Attack on voter rights
New state laws make it tougher for some groups at the polls
In the 2008 presidential election, large numbers of voters that had not previously made strong showings at the polls came out to cast their ballots. African Americans, Latinos, women and students showed up in record numbers. But since 2011, a number of states have aggressively pursued and passed new voter-identification laws, also called voter-suppression laws, which have created new barriers that mainly target these groups and may keep a large number of voting-eligible citizens away from the polls.
Generally, these laws require a person to show state-issued or approved identification before being able to vote, or even register to vote.
On the surface, requesting identification from a voter at the polls sounds harmless. However, many states are requiring that the identification be state-issued, such as a driver’s license or passport, which a significant number of voters do not have.
Photo identification is another aspect of such laws, because states are also trying to change registration requirements. Registrants are being required to bring proof of citizenship, such as birth certificates or passports that many people don’t possess and that can be cost-prohibitive. If they don’t have a copy of their birth certificate, obtaining one can be lengthy process that requires significant fees. This can create a circular effect since they need a copy of a birth certificate to get an ID, but they need ID to apply for a copy of a birth certificate in some states.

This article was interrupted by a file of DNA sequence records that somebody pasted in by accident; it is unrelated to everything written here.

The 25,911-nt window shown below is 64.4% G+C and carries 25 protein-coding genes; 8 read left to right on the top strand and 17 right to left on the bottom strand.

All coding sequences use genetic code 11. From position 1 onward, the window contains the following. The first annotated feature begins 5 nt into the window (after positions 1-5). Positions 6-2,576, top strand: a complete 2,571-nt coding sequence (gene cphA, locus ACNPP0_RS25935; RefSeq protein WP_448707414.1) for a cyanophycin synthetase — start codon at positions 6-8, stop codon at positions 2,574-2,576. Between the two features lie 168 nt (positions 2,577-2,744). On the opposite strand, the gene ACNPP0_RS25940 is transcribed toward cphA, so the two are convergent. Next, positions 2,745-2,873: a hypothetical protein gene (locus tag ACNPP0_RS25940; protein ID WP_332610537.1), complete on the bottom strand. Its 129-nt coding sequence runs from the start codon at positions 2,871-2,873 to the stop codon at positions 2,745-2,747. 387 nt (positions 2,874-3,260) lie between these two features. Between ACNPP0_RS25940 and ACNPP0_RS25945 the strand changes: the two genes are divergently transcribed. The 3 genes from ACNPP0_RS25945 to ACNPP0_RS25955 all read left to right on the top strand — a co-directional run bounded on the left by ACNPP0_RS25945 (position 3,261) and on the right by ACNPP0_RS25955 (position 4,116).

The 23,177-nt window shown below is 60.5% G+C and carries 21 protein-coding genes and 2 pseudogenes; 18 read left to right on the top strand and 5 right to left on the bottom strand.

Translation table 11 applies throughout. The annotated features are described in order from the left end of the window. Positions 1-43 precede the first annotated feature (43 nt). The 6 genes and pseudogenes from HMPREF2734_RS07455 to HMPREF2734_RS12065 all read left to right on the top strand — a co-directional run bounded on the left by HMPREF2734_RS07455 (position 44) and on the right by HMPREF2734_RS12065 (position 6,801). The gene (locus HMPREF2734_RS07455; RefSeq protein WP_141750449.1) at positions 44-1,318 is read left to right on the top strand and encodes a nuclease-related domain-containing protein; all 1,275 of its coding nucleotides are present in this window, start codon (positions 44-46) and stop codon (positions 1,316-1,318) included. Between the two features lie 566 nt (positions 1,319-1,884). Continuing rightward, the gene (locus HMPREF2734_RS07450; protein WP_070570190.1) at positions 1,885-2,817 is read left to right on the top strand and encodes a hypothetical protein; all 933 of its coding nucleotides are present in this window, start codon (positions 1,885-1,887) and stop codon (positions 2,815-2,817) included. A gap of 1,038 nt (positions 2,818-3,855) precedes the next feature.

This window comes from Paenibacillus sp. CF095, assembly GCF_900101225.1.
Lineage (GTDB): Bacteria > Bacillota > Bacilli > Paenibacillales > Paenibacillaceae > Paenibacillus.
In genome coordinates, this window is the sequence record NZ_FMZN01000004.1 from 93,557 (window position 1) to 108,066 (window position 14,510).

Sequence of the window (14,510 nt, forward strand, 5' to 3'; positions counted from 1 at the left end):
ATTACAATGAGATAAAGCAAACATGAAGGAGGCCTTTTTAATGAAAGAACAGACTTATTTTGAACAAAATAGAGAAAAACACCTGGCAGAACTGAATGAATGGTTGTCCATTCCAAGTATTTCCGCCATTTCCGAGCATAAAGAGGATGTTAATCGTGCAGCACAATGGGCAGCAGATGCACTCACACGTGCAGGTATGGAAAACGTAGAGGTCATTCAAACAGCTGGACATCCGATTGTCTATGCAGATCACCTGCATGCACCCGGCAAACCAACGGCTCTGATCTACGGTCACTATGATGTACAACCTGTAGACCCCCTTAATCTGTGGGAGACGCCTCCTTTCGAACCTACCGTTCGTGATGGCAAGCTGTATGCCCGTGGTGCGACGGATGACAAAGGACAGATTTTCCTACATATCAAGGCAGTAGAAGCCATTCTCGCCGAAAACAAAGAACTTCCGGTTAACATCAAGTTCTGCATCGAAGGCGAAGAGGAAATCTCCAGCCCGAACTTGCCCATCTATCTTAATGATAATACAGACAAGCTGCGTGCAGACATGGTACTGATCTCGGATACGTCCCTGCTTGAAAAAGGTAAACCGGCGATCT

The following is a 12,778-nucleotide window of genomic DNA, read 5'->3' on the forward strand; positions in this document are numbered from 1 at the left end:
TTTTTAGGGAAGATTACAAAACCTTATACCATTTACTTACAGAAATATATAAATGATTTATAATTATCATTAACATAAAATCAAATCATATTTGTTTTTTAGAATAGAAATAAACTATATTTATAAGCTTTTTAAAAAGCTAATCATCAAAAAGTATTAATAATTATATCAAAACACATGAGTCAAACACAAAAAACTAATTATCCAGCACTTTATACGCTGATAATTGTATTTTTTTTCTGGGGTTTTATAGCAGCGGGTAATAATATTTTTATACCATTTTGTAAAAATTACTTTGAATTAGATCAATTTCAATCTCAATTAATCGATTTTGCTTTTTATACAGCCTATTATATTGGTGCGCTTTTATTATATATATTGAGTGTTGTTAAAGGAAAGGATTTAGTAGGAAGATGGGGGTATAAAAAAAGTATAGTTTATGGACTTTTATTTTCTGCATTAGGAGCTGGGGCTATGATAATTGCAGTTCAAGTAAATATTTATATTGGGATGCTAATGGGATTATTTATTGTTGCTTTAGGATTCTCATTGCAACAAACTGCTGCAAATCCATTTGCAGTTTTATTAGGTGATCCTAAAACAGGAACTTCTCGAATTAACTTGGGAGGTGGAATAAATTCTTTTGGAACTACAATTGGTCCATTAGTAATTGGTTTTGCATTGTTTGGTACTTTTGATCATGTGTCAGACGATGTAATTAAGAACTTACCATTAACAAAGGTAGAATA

These laws also exclude forms of photo identification that have been used in the past, such as school or work identification.
According to information from the ACLU website, 15 states currently have passed new voter I.D. legislation, three states have laws pending, and one has been reversed by the courts (http://www.aclu.org/maps/voter-suppression-measures-passed-2011).
Currently, some of these states are being challenged in the federal courts as being in violation of the Voting Rights Act of 1965. The Voting Rights Act gives the U.S. Department of Justice oversight or “pre-clearance,” particularly over those states that have historically challenged voter’s rights, such as Alabama, Georgia, Texas and Virginia. If pre-clearance is denied, then a state can sue in return, causing long-term litigation between the state and federal levels. Most recently the Department of Justice has intervened in Florida, Texas, South Carolina, and Pennsylvania. Many states are trying to challenge the validity of the Voting Rights Act to determine whether it is constitutional.
“The NAACP is actively litigating against voter-suppression laws in Texas, Florida, South Carolina, and Pennsylvania, and has had success litigating a lawsuit in Wisconsin, where the voter I.D. law has been invalidated for the upcoming election in November,” according to Jokata Eaddy, NAACP senior director of the Voting Rights Initiative.